Archaeology, Classics and Egyptology appoints three new chairs

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The Victoria Building, University of Liverpool

Congratulations to Prof. Chris Tuplin, our new Gladstone Chair of Greek, Prof. Bruce Gibson, our new Chair of Latin, and Prof. Doug Baird, our new Garstang Chair of Archaeology.

‌‌Prof Chris Tuplin – Gladstone Chair of Greek

Professor Chris Tuplin

‌Professor Tuplin has published two books and five conference volumes, and is the author of some 100 research papers and other academic publications. Despite occasional forays into Roman matters (including mediaeval saints’ lives), ancient science and Black Sea studies, the main focus of his work lies in classical Greece and Achaemenid Persia, and the topics on which he has written include: literary and historical and historiographical issues in Xenophon’s Hellenica, Anabasis and Cyropaedia; classical Greek political and military history; the reality and perception of Media and “medism”; the civil administration and military structures of the Persian Empire; the Persian Great King’s grands projets, coins, inscriptions, misrepresentations, justice, nomadic habits, religious and military ideology and head-gear; the Hellenistic legacy of the Achaemenids; the historians Ctesias and Berossus; Babylonian astronomical diaries; the orator Demosthenes; Delos in classical Athenian imperialism; slavery; and racism.

A current major project is Arshama and Egypt: The Bodleian Letters in Context, a multi-author volume (co-edited with John Ma) which present texts associated with a fifth century BC satrap of Egypt, together with full commentary and a large number of associated thematic studies. This represents the outcome of a 2010-2011 AHRC-funded and Oxford-based project: Communication, Language and Power in the Achaemenid Empire – The Correspondence of the Satrap Arsham. The next major project (based on work that goes back twenty years) is a commentary on Xenophon’s Anabasis.

Prof Bruce Gibson – Chair of Latin

Professor Bruce Gibson

‌‌Bruce Gibson’s principal research is concerned with the literature of the Roman empire, with significant connections with various aspects of Roman history and culture. His current major research undertaking is a commentary on the Panegyricus of Pliny the Younger, which forms part of an international research project on Latin panegyric which he co-leads with Dr Roger Rees of St Andrews University.

His work also engages with the transmission of Latin texts in manuscripts and with Renaissance scholarship. His edition and commentary on Statius, Silvae 5 was published by Oxford University Press in 2006, and he has also co-edited volumes on Pliny the Younger in Late Antiquity with Roger Rees (Arethusa special issue, 2013) and on Polybius and his World with Thomas Harrison (Oxford University Press, 2013). In the wider sphere of Latin literature he has published on authors which include Catullus, Horace, Ovid, Pliny, Silius Italicus, Tacitus, and Apuleius. He also has ongoing research interests in Greek literature and in the Classical Tradition.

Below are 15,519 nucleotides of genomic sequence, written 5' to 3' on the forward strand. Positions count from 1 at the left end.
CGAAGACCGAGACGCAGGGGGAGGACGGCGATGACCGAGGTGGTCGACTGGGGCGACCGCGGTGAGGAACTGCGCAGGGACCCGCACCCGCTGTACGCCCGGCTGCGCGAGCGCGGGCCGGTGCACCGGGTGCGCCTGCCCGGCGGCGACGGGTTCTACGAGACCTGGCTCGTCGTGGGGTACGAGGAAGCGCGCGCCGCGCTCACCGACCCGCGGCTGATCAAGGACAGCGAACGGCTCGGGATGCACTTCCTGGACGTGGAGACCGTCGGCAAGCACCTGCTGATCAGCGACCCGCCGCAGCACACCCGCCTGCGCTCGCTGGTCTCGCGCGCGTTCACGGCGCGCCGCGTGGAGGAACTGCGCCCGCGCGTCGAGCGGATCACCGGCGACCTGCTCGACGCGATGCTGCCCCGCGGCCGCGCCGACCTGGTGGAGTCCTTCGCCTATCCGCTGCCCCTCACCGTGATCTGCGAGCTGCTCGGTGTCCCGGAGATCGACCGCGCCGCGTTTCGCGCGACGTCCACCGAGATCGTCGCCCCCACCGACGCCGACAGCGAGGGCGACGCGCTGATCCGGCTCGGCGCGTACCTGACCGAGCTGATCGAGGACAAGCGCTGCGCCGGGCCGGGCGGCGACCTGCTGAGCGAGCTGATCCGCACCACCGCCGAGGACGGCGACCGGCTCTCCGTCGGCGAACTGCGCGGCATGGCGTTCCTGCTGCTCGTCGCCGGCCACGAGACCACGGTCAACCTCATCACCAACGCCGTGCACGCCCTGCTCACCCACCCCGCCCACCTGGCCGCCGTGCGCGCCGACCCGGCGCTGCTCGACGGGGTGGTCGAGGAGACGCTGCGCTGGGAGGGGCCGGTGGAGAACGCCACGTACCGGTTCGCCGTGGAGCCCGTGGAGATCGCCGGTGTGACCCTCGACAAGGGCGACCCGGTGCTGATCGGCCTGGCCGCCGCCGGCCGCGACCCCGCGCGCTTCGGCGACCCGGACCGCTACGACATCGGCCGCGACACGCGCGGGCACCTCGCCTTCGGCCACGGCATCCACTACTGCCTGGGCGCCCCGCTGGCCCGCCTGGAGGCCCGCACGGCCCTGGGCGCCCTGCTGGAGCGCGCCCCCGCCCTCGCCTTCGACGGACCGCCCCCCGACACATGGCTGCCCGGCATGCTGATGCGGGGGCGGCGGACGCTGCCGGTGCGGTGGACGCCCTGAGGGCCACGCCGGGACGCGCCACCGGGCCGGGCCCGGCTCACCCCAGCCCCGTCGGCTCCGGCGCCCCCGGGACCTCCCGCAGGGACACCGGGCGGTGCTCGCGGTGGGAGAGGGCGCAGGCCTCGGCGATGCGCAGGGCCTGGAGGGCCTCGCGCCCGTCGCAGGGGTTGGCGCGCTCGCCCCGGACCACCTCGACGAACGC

Prof Doug Baird – Garstang Chair of Archaeology

Professor Doug Baird

Professor Baird graduated with an MA and PhD in Archaeology. He completed his PhD on the Neolithic of the desert zones of the Levant in 1992. Between 1982 and 1987 he carried out excavations, field survey and research on chipped stone and ceramics in the Middle East, in Jordan, Iraq and Cyprus. He has directed three major archaeological field projects, 1) the Tell esh Shuna project, in Jordan dealing with the Chalcolithic and Early Bronze Age of the southern Levant; 2) the Konya Plain Survey in Turkey dealing with the long-term settlement history of central Anatolia, 10,000 BC- 1750 AD; 3) the Pınarbaşı and Boncuklu projects in Turkey dealing with the appearance of the first sedentary and agricultural societies.

His principal research interests include 1) the development and nature of the world’s earliest sedentary, farming and pastoral communities which appeared in the Near East between 20,000 and 6000 BC. 2) The development of the earliest complex, urban and state societies which appeared between 8000 and 2000 BC in the Near East. Research has involved the development of large scale multi-investigator field projects to address specific issues in the emergence and character of these societies (projects listed under personal statement). In addition his research has involved study of ancient ceramics and chipped stone to gain insights into past human behaviour.